The Twilight Zone, in its brief fourth-season flirtation with an hour-long format, had an episode that starred Jack Klugman, who parenthetically shared with Burgess Meredith the record for most appearances on that classic anthology show (four). “Death Ship” took place in the far future year of 1997, by which time (the episode’s creators assumed) humans would be exploring distant stars in flying saucer-like spaceships. Oopsie.

2001: A Space Odyssey took place well in the future, at least when it was released in 1968. Now it looks just a bit quaint. No, we’re not building permanent bases on the Moon, and we’re not quite ready to send ships off to the orbits of Jupiter or Saturn, but we have better videophone technology. (Also, no more Pan American and precious little in the way of Howard Johnson’s).

You don’t have to go off trolling in the 1960’s and prior for these sorts of anachronisms. To me, it’s perfectly bizarre that the entire Back to the Future film trilogy now takes place entirely in our past.

Today, however, we’re starting to bump up against some really serious dystopian futurprediktnis. Blade Runner, Ridley Scott’s 1982 film based on Philip K. Dick’s classic novel Do Androids Dream of Electric Sheep? takes place in 2019... just around the temporal corner.

And today is Roy Batty’s birthday.

Roy Batty is the leader of a squad of artificial humans - replicants, in the film’s lingo - who have illegally infiltrated the earth. As such, they are marked for execution (so-called “retirement”), despite their having a built-in shortened lifespan. Batty is played by a young Rutger Hauer, in what is possibly the finest performance of his career.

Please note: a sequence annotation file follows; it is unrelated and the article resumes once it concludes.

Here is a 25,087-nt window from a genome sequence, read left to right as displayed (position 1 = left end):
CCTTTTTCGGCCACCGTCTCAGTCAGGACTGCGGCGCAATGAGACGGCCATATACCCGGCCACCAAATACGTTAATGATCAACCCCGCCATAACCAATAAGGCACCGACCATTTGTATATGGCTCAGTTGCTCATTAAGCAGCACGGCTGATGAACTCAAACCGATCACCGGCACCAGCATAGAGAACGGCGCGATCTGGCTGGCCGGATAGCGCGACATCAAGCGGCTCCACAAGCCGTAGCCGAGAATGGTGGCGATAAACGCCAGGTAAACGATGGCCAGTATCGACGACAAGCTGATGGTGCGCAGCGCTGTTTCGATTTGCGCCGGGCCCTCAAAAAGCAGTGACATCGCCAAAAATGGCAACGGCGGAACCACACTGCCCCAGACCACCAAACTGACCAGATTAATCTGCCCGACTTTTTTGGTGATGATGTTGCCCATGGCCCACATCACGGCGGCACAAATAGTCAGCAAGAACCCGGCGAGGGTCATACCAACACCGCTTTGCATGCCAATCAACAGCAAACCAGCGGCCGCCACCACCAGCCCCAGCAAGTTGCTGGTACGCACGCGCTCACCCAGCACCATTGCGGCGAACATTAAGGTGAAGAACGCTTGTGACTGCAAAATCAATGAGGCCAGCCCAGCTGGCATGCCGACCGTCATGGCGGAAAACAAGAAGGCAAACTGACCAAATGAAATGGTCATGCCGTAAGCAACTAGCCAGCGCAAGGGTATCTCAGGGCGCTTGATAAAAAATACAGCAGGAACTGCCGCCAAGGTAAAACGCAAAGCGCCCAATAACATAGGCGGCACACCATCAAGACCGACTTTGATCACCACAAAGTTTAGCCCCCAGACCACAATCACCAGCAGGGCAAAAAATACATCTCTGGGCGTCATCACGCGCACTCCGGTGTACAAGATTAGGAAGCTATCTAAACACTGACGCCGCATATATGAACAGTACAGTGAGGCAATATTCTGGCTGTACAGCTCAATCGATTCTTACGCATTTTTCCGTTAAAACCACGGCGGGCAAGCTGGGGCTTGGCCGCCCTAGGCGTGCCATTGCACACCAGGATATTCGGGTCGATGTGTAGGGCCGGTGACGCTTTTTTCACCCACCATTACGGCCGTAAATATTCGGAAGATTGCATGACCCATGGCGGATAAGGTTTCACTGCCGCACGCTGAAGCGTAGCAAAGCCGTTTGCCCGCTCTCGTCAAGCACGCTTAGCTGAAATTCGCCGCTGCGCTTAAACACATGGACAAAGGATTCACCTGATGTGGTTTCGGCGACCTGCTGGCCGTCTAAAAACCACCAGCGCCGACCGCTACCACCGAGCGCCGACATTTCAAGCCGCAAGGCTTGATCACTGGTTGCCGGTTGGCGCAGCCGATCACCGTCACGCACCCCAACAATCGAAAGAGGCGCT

Blade Runner takes place in a fictional world, but the idea that some of its characters might even now coexist with us is positively chilling. And fascinating.

Friday, January 1, 2016


Julius Caesar. [Image: “César (13667960455)” by Gautier Poupeau from Paris, France - César. Licensed under CC BY 2.0 via Commons.]

They prophesied to Caesar thus: “In March, beware the Ides,
When Senators you thought were Friends will perforate your Sides.”

And sure enough, that fateful Day, right in the Roman Senate,
They poked Holes in Caesar’s Body until not much Blood was in it.

He looked less like a Dictator and much more like a Sieve,
And Caesar came to realize he’d not much Time to live.

He saw that Brutus was among the Members of the Plot,
And whispered softly, “Et tu, Brute? I think you missed a Spot.”

Then as Brutus thrust his Dagger with a sharp and sudden Thwack,
He smiled and said, “No Worries, Mate - because I’ve got your Back.”